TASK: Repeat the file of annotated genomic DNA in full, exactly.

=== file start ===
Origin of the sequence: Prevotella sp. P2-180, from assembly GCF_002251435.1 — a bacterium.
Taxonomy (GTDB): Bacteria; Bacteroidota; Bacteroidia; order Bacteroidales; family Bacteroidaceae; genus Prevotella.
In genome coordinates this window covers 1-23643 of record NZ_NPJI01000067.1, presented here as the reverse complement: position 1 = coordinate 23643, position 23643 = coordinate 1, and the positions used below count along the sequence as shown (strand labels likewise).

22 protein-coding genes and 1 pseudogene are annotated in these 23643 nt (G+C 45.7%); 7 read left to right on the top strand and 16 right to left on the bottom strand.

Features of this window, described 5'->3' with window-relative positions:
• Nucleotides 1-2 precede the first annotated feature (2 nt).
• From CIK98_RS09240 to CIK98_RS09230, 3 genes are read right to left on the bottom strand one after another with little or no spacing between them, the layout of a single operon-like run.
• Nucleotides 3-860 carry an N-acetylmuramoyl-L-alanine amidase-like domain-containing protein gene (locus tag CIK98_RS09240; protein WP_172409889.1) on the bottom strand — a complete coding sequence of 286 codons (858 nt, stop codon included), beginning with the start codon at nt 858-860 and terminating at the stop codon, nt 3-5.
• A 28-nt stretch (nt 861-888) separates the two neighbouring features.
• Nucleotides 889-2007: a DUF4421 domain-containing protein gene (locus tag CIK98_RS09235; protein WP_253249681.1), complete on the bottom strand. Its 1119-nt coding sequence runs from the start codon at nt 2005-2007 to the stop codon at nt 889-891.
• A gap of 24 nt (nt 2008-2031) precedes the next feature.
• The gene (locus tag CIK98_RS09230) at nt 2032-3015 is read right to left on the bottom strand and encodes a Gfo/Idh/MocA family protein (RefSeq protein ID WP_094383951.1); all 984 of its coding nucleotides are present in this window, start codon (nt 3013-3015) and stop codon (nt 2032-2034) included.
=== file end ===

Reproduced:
Origin of the sequence: Prevotella sp. P2-180, from assembly GCF_002251435.1 — a bacterium.
Taxonomy (GTDB): Bacteria; Bacteroidota; Bacteroidia; order Bacteroidales; family Bacteroidaceae; genus Prevotella.
In genome coordinates this window covers 1-23643 of record NZ_NPJI01000067.1, presented here as the reverse complement: position 1 = coordinate 23643, position 23643 = coordinate 1, and the positions used below count along the sequence as shown (strand labels likewise).

22 protein-coding genes and 1 pseudogene are annotated in these 23643 nt (G+C 45.7%); 7 read left to right on the top strand and 16 right to left on the bottom strand.

Features of this window, described 5'->3' with window-relative positions:
• Nucleotides 1-2 precede the first annotated feature (2 nt).
• From CIK98_RS09240 to CIK98_RS09230, 3 genes are read right to left on the bottom strand one after another with little or no spacing between them, the layout of a single operon-like run.
• Nucleotides 3-860 carry an N-acetylmuramoyl-L-alanine amidase-like domain-containing protein gene (locus tag CIK98_RS09240; protein WP_172409889.1) on the bottom strand — a complete coding sequence of 286 codons (858 nt, stop codon included), beginning with the start codon at nt 858-860 and terminating at the stop codon, nt 3-5.
• A 28-nt stretch (nt 861-888) separates the two neighbouring features.
• Nucleotides 889-2007: a DUF4421 domain-containing protein gene (locus tag CIK98_RS09235; protein WP_253249681.1), complete on the bottom strand. Its 1119-nt coding sequence runs from the start codon at nt 2005-2007 to the stop codon at nt 889-891.
• A gap of 24 nt (nt 2008-2031) precedes the next feature.
• The gene (locus tag CIK98_RS09230) at nt 2032-3015 is read right to left on the bottom strand and encodes a Gfo/Idh/MocA family protein (RefSeq protein ID WP_094383951.1); all 984 of its coding nucleotides are present in this window, start codon (nt 3013-3015) and stop codon (nt 2032-2034) included.